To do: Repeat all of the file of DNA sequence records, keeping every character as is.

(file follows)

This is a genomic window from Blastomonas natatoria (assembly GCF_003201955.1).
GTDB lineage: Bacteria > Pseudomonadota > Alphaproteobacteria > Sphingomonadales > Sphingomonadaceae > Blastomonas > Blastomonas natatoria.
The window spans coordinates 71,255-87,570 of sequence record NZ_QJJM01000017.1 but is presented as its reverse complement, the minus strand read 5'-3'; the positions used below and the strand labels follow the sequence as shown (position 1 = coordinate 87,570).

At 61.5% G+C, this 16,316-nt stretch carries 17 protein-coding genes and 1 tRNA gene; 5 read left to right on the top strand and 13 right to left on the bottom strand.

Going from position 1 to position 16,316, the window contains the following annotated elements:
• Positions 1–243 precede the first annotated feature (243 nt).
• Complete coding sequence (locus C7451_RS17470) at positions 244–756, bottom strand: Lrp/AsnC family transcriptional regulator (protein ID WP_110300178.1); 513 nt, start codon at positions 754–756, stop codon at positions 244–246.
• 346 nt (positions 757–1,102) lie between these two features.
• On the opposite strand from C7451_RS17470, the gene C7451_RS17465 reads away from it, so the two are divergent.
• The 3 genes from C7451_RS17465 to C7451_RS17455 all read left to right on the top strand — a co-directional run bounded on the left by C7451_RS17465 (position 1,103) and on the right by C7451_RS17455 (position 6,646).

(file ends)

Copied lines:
This is a genomic window from Blastomonas natatoria (assembly GCF_003201955.1).
GTDB lineage: Bacteria > Pseudomonadota > Alphaproteobacteria > Sphingomonadales > Sphingomonadaceae > Blastomonas > Blastomonas natatoria.
The window spans coordinates 71,255-87,570 of sequence record NZ_QJJM01000017.1 but is presented as its reverse complement, the minus strand read 5'-3'; the positions used below and the strand labels follow the sequence as shown (position 1 = coordinate 87,570).

At 61.5% G+C, this 16,316-nt stretch carries 17 protein-coding genes and 1 tRNA gene; 5 read left to right on the top strand and 13 right to left on the bottom strand.

Going from position 1 to position 16,316, the window contains the following annotated elements:
• Positions 1–243 precede the first annotated feature (243 nt).
• Complete coding sequence (locus C7451_RS17470) at positions 244–756, bottom strand: Lrp/AsnC family transcriptional regulator (protein ID WP_110300178.1); 513 nt, start codon at positions 754–756, stop codon at positions 244–246.
• 346 nt (positions 757–1,102) lie between these two features.
• On the opposite strand from C7451_RS17470, the gene C7451_RS17465 reads away from it, so the two are divergent.
• The 3 genes from C7451_RS17465 to C7451_RS17455 all read left to right on the top strand — a co-directional run bounded on the left by C7451_RS17465 (position 1,103) and on the right by C7451_RS17455 (position 6,646).